When The Legend of Heroes: Trails of Cold Steel was released on the PlayStation 3 in late 2015, it was a weird instance for all sorts of reasons. For one, the PlayStation 4 had come out the month before, so the game might as well have been released to die, but this wasn’t even the biggest issue. The real issue was the fact that Trails of Cold Steel was essentially the third game in the series to be released stateside when it was actually the sixth game in the series.
The Trails series got its start in North America when The Legend of Heroes: Trails in the Sky came out on the PSP in 2011. A localized version of the game’s sequel, Trails in the Sky SC (Second Chapter), didn’t come out until 2015 four years later when the PSP was more than an afterthought. We didn’t even see the end of the trilogy, Trails in the Sky the 3rd, on a PlayStation platform as it ended up getting localized as a PC exclusive in 2017–almost a full two years later, and as stated, Trails of Cold Steel was already released stateside.
So let’s recap. There’s Trails in the Sky (1), Trails in the Sky SC (2), Trails in the Sky the 3rd (3), and Trails of Cold Steel (6). Not only did we skip the fourth and fifth entries, Trails of Cold Steel III (7) and Trails of Cold Steel IV (8) are also already out. We never saw the fourth entry, Trails from Zero, until last year making this journey to get here more than eight years in the making. But finally, after all that time, the Crossbell dualogy is finally here and complete with the release of The Legend of Heroes: Trails to Azure.
What Is It?
Trails to Azure is the direct sequel to Trails from Zero, which was just released here last year.
Published by NIS America, who took over publishing the Trails games ever since Trails of Cold Steel III, it’s worth noting that both Trails from Zero and Trails to Azure were fully localized by the GEOFRONT, a group comprised of Trails fans who took matters into their own hands when they thought that nobody would translate these two titles. After all, who’s going to buy a bunch of PSP games to play in 2023? Well, Trails games have quite the cult following, and it’s thanks to the excellent GEOFRONT fan localizations that fans were able to play the third and fourth games in the series first place, so when it was announced that the fansubs were being shut down, the fact that they got contracted by NIS America was the actual good news for fans hoping to support the series in a more “official” capacity.
Getting back to the actual game at hand, Trails to Azure takes place less than six months after the events of Trails from Zero. Lloyd Bannings is back from training with the Crossbell Police’s First Division and so are Elie McDowell, Randy Orlando, and Tio Plato to reform the police’s Special Support Section (SSS) along with newcomers Noel Seeker and Wazy Hemisphere who fans will know from the previous game. The SSS made a name for itself after taking out a mafia syndicate in Trails from Zero, and as they were a ragtag bunch of what were pretty much interns in the last game, they’re now thought of as one of the most reliable and capable groups in all of Crossbell–even up there with the Bracer Guild.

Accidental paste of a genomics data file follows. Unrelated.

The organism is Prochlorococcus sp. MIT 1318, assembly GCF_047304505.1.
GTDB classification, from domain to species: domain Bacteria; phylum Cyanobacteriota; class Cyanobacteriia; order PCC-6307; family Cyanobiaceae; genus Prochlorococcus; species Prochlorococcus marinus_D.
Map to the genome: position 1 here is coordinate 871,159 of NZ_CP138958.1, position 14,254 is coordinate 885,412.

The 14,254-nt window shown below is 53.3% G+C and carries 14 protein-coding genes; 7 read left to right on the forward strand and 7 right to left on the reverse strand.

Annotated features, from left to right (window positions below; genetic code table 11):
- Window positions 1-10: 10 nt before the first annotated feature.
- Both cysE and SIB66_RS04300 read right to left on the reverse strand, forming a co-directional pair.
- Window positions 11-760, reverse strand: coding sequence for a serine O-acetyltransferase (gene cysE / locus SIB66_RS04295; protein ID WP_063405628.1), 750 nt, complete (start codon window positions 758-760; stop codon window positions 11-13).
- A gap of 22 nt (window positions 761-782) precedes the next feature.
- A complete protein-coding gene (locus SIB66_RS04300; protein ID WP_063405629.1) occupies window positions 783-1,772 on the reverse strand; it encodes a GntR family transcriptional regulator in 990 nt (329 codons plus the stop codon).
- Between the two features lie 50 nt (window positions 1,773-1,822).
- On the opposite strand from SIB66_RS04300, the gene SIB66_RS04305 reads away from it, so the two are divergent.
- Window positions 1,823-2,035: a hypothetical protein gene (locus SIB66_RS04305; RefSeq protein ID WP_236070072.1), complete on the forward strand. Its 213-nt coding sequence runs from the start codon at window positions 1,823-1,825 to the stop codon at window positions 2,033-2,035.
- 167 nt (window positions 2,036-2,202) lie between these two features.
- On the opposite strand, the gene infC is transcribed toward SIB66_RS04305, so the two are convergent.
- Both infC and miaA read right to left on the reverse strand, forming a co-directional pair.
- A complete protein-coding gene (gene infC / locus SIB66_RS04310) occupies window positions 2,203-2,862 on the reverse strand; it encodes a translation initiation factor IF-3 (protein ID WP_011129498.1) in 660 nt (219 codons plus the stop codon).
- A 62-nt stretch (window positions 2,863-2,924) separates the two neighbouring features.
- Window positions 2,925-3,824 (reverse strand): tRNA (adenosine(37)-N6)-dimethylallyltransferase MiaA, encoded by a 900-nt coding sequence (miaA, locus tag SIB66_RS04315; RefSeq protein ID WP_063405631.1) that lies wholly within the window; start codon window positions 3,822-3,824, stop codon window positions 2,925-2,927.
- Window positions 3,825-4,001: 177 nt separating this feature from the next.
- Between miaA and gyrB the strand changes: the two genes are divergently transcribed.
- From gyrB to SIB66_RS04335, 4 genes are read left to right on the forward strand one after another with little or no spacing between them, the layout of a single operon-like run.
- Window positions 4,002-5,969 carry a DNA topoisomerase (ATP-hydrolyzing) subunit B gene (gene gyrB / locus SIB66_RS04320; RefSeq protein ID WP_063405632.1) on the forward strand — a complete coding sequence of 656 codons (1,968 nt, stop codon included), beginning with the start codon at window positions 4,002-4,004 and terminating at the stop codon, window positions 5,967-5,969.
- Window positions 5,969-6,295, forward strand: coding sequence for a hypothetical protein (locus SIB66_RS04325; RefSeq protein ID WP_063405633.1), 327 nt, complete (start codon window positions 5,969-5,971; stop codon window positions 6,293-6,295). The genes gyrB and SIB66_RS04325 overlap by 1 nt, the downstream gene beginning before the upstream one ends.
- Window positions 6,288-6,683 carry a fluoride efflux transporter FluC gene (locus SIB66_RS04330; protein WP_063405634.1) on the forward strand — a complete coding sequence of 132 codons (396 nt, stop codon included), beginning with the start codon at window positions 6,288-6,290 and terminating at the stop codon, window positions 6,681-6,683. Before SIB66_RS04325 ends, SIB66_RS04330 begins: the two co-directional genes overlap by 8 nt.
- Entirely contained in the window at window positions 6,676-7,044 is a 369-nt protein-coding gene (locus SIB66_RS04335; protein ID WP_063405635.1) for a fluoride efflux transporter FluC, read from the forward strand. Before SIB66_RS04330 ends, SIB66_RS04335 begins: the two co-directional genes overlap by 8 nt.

Despite things looking up for the SSS, things aren’t so cheery in Crossbell’s political climate as rumblings about being an independent state are becoming more than rumors. On top of this, tensions are rising at the neighboring Erebonian Empire to the north as a civil war is happening, while they also have to be wary of some turmoil to the south with the Republic of Calvard. It’s a tumultuous time in the continent of Zemuria where just about anything could result in a largescale war.
Why Should I Care?
If you’ve played any of the Trails games, you’d know how important each sequel is to each arc. Trails in the Sky SC was easily a much bigger undertaking than FC, while Trails of Cold Steel II definitely raised the stakes from its predecessor. On top of that, both of them were highly anticipated sequels to games that ended in cliffhangers. While Trails from Zero didn’t end in such a cliffhanger, it was obvious that it was just a foundational piece. Like every other game in the series, Trails to Azure capitalizes on the world building that made Crossbell State feel like home.
This actually sort of works to its disadvantage. In Trails to Azure, you’ll explore pretty much every place you explored in Trails from Zero, with few new areas sprinkled in between. While welcome, making this a little weird is there’s a bunch of new treasure chests. This isn’t a bad thing, but it just feels like weird backtracking when in actuality it’s a totally different game.